NewsKey Bridge Collapse


Preserving the history of Key Bridge while helping families impacted by collapse

Posted at 6:05 PM, Apr 12, 2024
and last updated 2024-04-12 19:40:45-04

DUNDALK, Md. — Aside from the memories, all that's left of the Francis Scott Key Bridge as we knew it, are the photographs. A local photographer is helping preserve its history while also helping the families who were impacted by its collapse.

If you take a boat out on the Patapsco River and head towards the Key Bridge today, you're likely either someone going to view the wreckage, or a worker helping to clear it. The last time Jennifer Smutek went out on a boat to this spot, it was with her father, and her camera. Through her lens, she had a much different view.

"My dad and I will get up really early in the morning, make coffee, and try to beat the sun out and watch the sunrise. We'll sit under the bridge and watch it come up," she tells WMAR-2 News.

She was making memories with her dad. She had no idea she would one day need memories of the bridge, too.


"I'm a person who likes to revisit a space and photograph it, over and over and over again. Because each day it's a little different. I photographed this bridge, I don't know how many times, and I always thought that I'd be able to come back to it again and again. And to think that - that's gone, it's wild."

As a professional wedding photographer, Smutek mostly takes photos like this, for fun. So she was surprised when, on a random Tuesday morning, someone reached out asking to purchase one of her Key Bridge photos.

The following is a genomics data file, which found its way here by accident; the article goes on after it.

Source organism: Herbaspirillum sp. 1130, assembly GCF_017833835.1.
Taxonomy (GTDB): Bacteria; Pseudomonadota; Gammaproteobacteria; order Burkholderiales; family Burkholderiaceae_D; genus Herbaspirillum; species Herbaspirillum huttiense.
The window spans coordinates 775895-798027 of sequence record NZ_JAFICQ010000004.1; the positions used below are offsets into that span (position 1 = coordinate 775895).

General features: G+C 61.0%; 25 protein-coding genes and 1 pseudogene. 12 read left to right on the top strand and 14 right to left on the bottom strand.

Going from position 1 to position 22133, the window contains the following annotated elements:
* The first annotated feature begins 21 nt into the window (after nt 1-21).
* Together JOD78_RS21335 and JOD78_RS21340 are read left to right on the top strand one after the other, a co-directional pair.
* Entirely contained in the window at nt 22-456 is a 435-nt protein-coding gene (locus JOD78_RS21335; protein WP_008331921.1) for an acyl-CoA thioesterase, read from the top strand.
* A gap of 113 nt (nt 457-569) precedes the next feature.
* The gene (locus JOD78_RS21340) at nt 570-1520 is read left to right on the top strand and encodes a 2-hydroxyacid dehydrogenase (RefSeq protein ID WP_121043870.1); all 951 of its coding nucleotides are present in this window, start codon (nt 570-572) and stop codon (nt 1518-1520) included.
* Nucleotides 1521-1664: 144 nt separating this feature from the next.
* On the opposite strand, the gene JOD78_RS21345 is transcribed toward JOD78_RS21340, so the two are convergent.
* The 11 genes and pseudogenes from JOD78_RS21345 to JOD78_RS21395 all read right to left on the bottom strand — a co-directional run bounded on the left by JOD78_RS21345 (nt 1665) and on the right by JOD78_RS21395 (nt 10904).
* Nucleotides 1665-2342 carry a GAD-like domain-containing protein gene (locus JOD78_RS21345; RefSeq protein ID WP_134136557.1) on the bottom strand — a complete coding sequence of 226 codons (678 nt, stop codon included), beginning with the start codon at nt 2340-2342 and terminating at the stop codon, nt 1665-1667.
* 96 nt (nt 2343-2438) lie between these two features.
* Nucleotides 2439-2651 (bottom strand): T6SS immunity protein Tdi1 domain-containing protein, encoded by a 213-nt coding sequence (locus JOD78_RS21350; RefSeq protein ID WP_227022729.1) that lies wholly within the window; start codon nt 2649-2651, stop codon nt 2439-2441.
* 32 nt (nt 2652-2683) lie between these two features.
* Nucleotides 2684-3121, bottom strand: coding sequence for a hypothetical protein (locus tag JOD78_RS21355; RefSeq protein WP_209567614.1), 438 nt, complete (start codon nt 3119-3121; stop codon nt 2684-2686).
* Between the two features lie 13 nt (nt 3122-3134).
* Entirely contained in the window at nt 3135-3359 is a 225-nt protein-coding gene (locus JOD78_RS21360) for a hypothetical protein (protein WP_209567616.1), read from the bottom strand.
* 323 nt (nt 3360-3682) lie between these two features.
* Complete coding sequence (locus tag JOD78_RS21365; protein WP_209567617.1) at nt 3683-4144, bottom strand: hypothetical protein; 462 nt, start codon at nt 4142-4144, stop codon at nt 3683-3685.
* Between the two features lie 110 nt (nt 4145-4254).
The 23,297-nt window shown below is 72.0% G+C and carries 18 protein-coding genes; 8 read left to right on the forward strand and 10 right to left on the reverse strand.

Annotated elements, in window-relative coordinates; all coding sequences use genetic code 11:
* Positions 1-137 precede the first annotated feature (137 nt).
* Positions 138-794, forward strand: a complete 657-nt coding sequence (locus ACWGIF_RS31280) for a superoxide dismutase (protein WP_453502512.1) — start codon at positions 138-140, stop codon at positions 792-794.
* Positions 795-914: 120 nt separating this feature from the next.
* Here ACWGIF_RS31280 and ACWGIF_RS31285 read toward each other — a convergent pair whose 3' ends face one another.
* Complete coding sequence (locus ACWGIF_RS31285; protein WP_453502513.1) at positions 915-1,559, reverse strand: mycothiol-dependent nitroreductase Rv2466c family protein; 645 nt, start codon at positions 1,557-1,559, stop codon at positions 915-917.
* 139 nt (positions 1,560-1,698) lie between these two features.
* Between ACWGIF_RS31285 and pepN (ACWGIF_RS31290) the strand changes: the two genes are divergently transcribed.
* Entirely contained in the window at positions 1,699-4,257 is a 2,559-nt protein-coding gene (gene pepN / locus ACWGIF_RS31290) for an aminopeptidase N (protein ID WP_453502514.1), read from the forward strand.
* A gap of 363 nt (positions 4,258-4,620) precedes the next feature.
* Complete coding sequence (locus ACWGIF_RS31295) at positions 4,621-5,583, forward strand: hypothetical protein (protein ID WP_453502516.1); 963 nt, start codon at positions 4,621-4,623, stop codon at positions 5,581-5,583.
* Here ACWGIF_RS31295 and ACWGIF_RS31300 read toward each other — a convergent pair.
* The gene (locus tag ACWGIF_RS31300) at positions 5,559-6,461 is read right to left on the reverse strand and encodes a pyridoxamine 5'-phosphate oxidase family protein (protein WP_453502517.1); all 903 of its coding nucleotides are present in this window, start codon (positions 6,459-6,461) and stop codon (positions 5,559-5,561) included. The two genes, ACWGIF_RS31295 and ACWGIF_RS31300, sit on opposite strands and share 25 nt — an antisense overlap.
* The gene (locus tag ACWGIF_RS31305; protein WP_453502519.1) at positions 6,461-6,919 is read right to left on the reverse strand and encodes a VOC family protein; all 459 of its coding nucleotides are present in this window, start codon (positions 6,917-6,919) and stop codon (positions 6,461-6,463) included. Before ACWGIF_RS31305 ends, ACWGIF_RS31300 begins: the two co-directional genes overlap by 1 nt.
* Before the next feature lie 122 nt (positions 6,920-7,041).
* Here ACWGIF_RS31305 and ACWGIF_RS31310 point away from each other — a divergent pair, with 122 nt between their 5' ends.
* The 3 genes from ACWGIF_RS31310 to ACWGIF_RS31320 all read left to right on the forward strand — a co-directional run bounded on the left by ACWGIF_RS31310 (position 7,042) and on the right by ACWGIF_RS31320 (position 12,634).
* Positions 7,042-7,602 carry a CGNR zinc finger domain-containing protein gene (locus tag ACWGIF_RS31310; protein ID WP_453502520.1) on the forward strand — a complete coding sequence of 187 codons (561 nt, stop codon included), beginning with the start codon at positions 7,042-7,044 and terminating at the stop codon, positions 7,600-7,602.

"And I thought, that's a strange request at 5:30 in the morning. And then I started scrolling through the rest of my messages, and I was devastated."

More devastating news came when she learned of the six construction workers who lost their lives.

"My dad worked for Bethlehem Steel, growing up. It was a dangerous job. He would get injured. I can remember as a little girl, being so scared when he would go to work, and so relieved when he would come home. And I just think of those families - they probably worried a lot when those workers went to work. And then it became a reality for them that they didn't come home."

People wanted to buy her photos, she wanted to help the families - it just made sense. She's now donating the money she makes from sales directly to the fundraiser set up by the Mayor's Office of Immigrant Affairs.

"I didn't feel right selling them. I thought - how could I use this as a vehicle to help?"

You can purchase the photos at Little Crystal Bijoux in Dundalk, or online here.